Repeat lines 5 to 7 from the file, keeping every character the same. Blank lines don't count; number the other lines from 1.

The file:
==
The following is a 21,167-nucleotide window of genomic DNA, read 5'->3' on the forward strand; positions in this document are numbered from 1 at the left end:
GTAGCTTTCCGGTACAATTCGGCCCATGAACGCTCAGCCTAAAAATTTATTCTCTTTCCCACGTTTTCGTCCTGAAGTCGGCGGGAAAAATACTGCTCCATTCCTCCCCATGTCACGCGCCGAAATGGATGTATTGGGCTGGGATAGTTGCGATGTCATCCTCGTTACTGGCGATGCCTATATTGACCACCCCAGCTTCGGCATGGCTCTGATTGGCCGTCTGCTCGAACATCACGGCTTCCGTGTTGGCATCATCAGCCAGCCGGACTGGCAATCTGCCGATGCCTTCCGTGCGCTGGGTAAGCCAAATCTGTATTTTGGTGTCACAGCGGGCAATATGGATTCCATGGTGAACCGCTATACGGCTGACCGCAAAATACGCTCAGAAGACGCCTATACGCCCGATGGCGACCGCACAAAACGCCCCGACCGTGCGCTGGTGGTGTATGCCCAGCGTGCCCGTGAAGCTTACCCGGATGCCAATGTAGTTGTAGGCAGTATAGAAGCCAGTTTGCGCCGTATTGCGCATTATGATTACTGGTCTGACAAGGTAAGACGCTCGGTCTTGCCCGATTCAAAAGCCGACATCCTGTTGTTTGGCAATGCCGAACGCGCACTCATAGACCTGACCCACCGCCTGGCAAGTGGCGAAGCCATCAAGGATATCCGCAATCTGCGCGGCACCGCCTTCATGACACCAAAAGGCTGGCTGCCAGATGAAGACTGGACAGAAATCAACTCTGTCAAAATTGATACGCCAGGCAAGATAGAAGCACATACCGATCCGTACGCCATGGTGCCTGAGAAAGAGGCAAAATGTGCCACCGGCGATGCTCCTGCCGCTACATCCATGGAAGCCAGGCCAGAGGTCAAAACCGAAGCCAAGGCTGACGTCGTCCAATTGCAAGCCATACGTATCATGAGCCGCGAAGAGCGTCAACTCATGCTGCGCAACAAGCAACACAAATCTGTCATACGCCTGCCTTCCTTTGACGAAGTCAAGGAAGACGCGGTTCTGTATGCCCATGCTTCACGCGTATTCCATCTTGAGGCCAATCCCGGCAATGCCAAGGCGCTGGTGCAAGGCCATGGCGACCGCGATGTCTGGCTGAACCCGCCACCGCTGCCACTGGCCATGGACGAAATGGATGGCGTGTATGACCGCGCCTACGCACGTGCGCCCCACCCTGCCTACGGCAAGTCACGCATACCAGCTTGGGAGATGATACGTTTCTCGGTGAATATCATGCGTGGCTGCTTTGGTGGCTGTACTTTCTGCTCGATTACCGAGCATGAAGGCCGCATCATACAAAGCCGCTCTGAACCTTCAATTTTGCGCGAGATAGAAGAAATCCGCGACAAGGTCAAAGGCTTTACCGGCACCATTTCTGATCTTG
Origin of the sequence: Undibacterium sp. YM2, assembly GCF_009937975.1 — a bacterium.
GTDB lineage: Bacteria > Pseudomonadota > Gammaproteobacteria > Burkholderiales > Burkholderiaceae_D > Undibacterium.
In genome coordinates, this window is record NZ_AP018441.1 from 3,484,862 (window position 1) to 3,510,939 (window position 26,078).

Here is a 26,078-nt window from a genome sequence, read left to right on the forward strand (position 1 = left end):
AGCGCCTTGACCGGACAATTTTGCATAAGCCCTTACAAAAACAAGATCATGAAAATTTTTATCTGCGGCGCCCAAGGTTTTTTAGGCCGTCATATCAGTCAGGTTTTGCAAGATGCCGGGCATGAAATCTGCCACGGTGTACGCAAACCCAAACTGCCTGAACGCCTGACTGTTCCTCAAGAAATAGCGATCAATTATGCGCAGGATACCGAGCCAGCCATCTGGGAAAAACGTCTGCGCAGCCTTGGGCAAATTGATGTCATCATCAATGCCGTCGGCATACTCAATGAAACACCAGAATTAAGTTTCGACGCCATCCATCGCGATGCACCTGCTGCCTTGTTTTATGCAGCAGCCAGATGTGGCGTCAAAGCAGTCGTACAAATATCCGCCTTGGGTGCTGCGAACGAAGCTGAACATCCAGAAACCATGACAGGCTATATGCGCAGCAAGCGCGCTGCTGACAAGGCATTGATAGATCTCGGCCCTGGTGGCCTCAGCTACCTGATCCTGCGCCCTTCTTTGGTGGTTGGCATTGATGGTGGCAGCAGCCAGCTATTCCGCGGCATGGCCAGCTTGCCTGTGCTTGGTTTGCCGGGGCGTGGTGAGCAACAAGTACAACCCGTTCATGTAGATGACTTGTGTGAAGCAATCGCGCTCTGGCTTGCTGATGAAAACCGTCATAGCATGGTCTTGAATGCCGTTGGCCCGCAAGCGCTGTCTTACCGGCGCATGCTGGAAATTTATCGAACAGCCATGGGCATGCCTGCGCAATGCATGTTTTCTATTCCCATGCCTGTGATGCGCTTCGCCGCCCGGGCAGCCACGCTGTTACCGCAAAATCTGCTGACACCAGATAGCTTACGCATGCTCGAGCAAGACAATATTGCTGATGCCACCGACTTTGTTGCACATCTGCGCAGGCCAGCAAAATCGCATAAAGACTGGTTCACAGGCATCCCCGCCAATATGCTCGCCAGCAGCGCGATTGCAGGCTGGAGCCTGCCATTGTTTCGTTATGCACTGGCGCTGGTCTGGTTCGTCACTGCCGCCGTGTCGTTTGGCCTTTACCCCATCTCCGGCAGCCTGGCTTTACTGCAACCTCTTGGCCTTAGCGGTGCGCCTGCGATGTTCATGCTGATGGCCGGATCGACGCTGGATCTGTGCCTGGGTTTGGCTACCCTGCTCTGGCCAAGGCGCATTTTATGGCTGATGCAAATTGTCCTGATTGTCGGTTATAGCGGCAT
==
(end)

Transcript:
In genome coordinates, this window is record NZ_AP018441.1 from 3,484,862 (window position 1) to 3,510,939 (window position 26,078).

Here is a 26,078-nt window from a genome sequence, read left to right on the forward strand (position 1 = left end):
AGCGCCTTGACCGGACAATTTTGCATAAGCCCTTACAAAAACAAGATCATGAAAATTTTTATCTGCGGCGCCCAAGGTTTTTTAGGCCGTCATATCAGTCAGGTTTTGCAAGATGCCGGGCATGAAATCTGCCACGGTGTACGCAAACCCAAACTGCCTGAACGCCTGACTGTTCCTCAAGAAATAGCGATCAATTATGCGCAGGATACCGAGCCAGCCATCTGGGAAAAACGTCTGCGCAGCCTTGGGCAAATTGATGTCATCATCAATGCCGTCGGCATACTCAATGAAACACCAGAATTAAGTTTCGACGCCATCCATCGCGATGCACCTGCTGCCTTGTTTTATGCAGCAGCCAGATGTGGCGTCAAAGCAGTCGTACAAATATCCGCCTTGGGTGCTGCGAACGAAGCTGAACATCCAGAAACCATGACAGGCTATATGCGCAGCAAGCGCGCTGCTGACAAGGCATTGATAGATCTCGGCCCTGGTGGCCTCAGCTACCTGATCCTGCGCCCTTCTTTGGTGGTTGGCATTGATGGTGGCAGCAGCCAGCTATTCCGCGGCATGGCCAGCTTGCCTGTGCTTGGTTTGCCGGGGCGTGGTGAGCAACAAGTACAACCCGTTCATGTAGATGACTTGTGTGAAGCAATCGCGCTCTGGCTTGCTGATGAAAACCGTCATAGCATGGTCTTGAATGCCGTTGGCCCGCAAGCGCTGTCTTACCGGCGCATGCTGGAAATTTATCGAACAGCCATGGGCATGCCTGCGCAATGCATGTTTTCTATTCCCATGCCTGTGATGCGCTTCGCCGCCCGGGCAGCCACGCTGTTACCGCAAAATCTGCTGACACCAGATAGCTTACGCATGCTCGAGCAAGACAATATTGCTGATGCCACCGACTTTGTTGCACATCTGCGCAGGCCAGCAAAATCGCATAAAGACTGGTTCACAGGCATCCCCGCCAATATGCTCGCCAGCAGCGCGATTGCAGGCTGGAGCCTGCCATTGTTTCGTTATGCACTGGCGCTGGTCTGGTTCGTCACTGCCGCCGTGTCGTTTGGCCTTTACCCCATCTCCGGCAGCCTGGCTTTACTGCAACCTCTTGGCCTTAGCGGTGCGCCTGCGATGTTCATGCTGATGGCCGGATCGACGCTGGATCTGTGCCTGGGTTTGGCTACCCTGCTCTGGCCAAGGCGCATTTTATGGCTGATGCAAATTGTCCTGATTGTCGGTTATAGCGGCAT